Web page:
How did the rock star born Marvin Aday get his stage moniker? It depends on the day. Aday so hates being asked the question constantly over the years that he likes to, as he says, “just continually lie.” Here are just a few of the multiple stories he’s told about how he got the name “Meat Loaf.”
When he was a child, Aday was messing around with some friends, and he bragged that his head was so thick and strong that a Volkswagen could run over it and he’d be fine. Another kid said no way, that his head would “turn into meatloaf.” The terrible wager was accepted, and Aday lay down on the ground, and one of the kids put the VW into gear, and it ran over Aday’s head. He was a little dazed, but otherwise no worse for the wear. Despite the fact that his head didn’t turn into meatloaf, the kids still nicknamed him “Meat Loaf.”When he was a teenager, Aday was a passenger on a plane…that crashed. He survived, of course, and only sustained minor injuries and some brain damage. For the weeks after the accident in which he was hospitalized, the only word that he could say was “meat.”
In 2016, Meat Loaf appeared in an episode of Oprah: Where Are They Now? Winfrey asked him about his colorful name, and he offered up a new story, contrary to other ones that have floated around over the decades, which he claims is the real one. Four days after he was born in 1947, he was still bright red, and doctors advised his parents to keep the baby at the hospital until his condition improved. He slept in a plastic crib, and for the nametag, Aday’s father asked a nurse to write “Meat,” because he looked like “nine-and-a-half pounds of ground chuck.” The nametag indeed read “Meat,” and that became his childhood nickname. The “loaf” part came when he was a heavyset teenage football player. Aday accidentally stepped on his coach’s foot, and the man yelled, “Get off my foot, you hunk of meat loaf!” Another kid overheard, and the meat with the loaf and put a piece of tape on Aday’s locker that read “Meat Loaf.”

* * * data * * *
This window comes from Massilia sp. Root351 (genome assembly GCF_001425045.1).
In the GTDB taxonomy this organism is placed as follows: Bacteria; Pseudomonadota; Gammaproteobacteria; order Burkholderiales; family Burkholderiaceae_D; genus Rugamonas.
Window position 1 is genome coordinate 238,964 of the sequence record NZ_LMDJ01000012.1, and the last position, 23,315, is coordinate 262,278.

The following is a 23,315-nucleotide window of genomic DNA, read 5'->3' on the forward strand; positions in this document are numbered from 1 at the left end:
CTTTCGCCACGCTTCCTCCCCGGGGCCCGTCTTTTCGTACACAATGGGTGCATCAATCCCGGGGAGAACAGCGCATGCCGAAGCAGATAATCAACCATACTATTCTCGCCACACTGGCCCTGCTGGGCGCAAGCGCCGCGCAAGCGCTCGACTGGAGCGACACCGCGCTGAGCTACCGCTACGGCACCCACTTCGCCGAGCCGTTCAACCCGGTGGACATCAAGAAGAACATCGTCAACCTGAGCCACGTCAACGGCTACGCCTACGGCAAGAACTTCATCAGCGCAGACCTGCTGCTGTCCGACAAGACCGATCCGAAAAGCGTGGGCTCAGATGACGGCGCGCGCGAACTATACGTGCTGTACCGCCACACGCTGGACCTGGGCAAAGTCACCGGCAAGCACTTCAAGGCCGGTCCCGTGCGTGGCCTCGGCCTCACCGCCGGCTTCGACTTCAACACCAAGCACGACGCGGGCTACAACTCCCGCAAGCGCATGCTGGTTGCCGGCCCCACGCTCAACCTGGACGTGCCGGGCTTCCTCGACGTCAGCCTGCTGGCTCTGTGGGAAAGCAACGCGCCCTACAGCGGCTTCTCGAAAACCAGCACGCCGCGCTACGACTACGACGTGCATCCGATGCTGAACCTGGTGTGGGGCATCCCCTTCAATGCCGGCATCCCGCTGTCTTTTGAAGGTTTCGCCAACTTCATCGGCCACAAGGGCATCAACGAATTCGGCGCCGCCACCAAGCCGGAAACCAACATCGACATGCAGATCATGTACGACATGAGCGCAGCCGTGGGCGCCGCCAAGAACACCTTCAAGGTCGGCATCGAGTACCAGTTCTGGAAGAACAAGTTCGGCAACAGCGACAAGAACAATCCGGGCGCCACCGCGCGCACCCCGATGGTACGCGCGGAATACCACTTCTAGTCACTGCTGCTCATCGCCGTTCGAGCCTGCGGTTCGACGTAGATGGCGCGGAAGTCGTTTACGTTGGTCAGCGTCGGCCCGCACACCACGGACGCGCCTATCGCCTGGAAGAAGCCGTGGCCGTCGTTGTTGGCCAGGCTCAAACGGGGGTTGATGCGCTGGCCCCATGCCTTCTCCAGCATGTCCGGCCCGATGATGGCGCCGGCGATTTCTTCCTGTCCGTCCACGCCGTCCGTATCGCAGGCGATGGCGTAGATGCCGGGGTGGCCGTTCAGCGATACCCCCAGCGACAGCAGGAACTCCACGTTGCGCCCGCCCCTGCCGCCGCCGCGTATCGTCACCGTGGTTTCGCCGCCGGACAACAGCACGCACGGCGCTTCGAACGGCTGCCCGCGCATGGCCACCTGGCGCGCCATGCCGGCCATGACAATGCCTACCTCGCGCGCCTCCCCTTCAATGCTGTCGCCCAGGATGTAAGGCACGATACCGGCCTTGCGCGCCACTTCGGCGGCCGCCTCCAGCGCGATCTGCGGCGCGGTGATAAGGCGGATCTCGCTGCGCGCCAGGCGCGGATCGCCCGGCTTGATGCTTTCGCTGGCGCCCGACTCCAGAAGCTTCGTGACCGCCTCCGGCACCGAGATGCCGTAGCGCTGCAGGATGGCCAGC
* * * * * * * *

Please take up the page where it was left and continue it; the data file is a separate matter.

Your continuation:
No matter what the true story is, the ironic twist is that Aday has never been offended by the “Meat Loaf” nickname—it was his real name that wound up hurting his feelings. As he related on an episode of CNN’s Piers Morgan Live, he was overweight in the first grade and couldn’t find jeans that fit, and he had to resort to pleated pants. Around the same time, Levi’s started an ad campaign that included the slogan, “poor fat Marvin can’t wear Levi’s.” Aday said that being called Marvin suddenly hurt so much that everybody started using his “Meat Loaf” nickname. Aday was so traumatized by the commercial that in 1984 he legally changed his first name from Marvin to Michael.